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Men's health

Male pattern androgenetic alopecia

Rodney Sinclair, Azar Asgari

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Abstract

Untreated hair loss progresses at a rate of 5 to 10% per year, but the onset of hair loss and the rate of progression vary from person to person. Reduced self-esteem, loss of confidence, anxiety and depression may occur in affected men.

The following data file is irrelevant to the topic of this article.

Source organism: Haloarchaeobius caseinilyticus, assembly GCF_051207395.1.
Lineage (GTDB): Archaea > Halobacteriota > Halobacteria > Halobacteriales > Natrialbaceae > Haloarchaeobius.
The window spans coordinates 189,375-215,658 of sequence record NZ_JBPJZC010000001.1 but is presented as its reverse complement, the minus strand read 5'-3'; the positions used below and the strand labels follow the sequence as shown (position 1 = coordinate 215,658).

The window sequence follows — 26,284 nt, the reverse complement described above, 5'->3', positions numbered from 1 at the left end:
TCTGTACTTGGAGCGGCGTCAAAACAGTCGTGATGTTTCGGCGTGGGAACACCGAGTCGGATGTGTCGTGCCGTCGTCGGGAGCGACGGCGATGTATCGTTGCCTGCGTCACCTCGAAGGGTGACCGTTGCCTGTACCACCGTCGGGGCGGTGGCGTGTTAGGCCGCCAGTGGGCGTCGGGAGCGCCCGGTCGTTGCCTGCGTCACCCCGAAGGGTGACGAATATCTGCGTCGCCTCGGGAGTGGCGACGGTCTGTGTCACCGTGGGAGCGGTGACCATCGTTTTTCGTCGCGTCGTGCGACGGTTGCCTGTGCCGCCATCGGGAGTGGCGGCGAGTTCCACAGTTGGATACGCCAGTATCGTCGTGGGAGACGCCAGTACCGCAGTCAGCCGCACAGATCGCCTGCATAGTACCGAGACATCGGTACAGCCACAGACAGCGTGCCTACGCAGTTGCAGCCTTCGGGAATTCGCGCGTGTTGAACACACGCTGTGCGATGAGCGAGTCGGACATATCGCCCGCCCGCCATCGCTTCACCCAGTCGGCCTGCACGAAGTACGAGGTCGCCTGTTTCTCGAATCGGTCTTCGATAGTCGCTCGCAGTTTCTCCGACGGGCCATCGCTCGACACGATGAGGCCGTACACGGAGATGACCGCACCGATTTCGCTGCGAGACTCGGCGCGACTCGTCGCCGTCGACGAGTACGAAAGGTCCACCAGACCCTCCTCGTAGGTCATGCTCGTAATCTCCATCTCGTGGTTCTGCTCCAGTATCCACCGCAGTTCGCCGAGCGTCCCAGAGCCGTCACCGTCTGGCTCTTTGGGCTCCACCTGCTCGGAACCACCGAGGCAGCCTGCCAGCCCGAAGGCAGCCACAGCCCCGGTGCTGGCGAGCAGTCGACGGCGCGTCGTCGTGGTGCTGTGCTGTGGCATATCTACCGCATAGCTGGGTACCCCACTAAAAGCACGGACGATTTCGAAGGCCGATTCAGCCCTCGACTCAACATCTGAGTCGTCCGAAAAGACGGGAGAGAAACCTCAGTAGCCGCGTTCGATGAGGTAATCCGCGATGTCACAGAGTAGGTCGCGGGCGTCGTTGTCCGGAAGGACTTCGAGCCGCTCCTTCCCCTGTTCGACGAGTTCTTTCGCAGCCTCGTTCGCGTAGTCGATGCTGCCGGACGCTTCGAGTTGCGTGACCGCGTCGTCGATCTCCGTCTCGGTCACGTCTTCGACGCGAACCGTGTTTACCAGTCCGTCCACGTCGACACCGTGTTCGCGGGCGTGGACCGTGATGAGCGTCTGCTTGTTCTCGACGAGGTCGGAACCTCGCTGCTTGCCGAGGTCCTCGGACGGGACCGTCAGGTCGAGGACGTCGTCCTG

Article Extract

Male pattern androgenetic alopecia, or common baldness as it is also known, affects about 50% of Caucasian males by the age of 50 years. By the age of 80 years, over 95% of Caucasian males are affected to some degree. Often considered a secondary sexual characteristic, hair loss can have significant psychosocial manifestations, especially when the hair loss is severe and premature. Reduced self-esteem, loss of confidence, anxiety and depression may occur in affected men.

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